I am so at home in Dublin, more than any other city, that I feel it has always been familiar to me. It took me years to see through its soft charm to its bitter prickly kernel - which I quite like too.

Home Uncategorized The Way It Is

The Way It Is

Jon Smith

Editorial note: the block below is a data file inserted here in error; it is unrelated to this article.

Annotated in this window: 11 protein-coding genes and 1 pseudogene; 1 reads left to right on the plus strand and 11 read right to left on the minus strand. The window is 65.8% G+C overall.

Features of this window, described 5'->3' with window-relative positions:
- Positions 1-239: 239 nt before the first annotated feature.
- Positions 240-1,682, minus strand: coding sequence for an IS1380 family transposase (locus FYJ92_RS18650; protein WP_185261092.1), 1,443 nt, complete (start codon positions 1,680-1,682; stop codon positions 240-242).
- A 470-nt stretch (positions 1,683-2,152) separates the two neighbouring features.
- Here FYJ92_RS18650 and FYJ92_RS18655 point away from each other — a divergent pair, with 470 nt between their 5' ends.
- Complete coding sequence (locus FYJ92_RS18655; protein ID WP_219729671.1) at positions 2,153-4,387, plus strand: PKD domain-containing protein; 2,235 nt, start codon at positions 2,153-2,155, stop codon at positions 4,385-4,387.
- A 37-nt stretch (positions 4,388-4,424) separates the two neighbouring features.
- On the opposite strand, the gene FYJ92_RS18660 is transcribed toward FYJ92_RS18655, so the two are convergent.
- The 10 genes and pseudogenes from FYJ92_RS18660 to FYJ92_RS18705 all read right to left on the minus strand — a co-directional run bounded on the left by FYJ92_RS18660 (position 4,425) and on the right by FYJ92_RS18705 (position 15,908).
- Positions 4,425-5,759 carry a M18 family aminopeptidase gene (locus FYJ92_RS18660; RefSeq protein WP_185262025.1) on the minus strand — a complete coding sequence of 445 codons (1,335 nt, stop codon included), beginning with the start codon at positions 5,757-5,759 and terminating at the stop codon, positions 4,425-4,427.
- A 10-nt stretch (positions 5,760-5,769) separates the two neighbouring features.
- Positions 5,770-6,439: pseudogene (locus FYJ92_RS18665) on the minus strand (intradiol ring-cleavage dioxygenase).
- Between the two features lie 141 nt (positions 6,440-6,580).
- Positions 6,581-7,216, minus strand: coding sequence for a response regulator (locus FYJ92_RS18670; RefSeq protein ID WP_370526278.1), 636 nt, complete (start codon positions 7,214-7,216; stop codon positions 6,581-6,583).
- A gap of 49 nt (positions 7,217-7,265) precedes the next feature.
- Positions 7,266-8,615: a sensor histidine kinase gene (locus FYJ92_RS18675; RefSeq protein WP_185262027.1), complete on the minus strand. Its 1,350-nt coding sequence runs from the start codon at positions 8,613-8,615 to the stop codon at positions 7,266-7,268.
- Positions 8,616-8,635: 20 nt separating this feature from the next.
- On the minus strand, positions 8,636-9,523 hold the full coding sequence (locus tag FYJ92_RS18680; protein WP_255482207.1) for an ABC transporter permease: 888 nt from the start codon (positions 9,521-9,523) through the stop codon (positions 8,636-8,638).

Autumn, by Karl Ove Knausgaard, transl Ingvild Burkey, Harvill Secker, 224 pp, £16.99, ISBN: 978-1910701638 Karl Ove Knausgaard is a writer who cannot feel a restriction without wanting to kick against it. At writing school in his native Norway, he was urged to pare back his texts. His response was to add in more. After writing an unsparing account of his father’s death from alcoholism, he sent copies to family members for approval. When they objected, he decided to publish anyway. Told by his agent that he should not follow a friend’s joking suggestion and name the ensuing series of autobiographical novels after Hitler’s Mein Kampf, Knausgaard insisted on it. He became an international literary sensation on the back of the first five volumes, so he used the sixth and final one to throw away his plot ideas for future novels to ensure he would never use them, and ended by saying he would “really enjoy the thought that I am no longer a writer”. It should come as little surprise, then, that this man of contradiction has continued to write. The idea that he would stop seemed fanciful: he has said he finds writing as much of an escape now as reading was when he was a boy growing up with a bullying, volatile father. The books known in Norwegian as Min Kamp began almost as a kind of therapy. The first volume – published as A Death in the Family in the English translation, with the Hitlerian series title My Struggle tactfully relegated to smaller type – is set largely amid the turmoil that followed his father’s death. It was written in something approaching a trance; his agent described it as a “manic confession”. Knausgaard continued to turn a merciless eye on his own life and his closest family: his tempestuous relationship with his (now ex-) wife, the Swedish author Linda Boström Knausgaard, is the focus in A Man in Love; his childhood in his father’s shadow in Boyhood Island; his wild teenage drinking days and comical desperation to get laid during a summer stint as a teacher in Dancing in the Dark; and his stumbling, rebellious period at writing school and slowly dawning maturity in Some Rain Must Fall. The sixth has yet to be published in English, with regular translator Don Bartlett’s as yet untitled version due out next year. My Struggle, in its obsessively detailed, evocative recreation of the past, has led to Knausgaard being dubbed…



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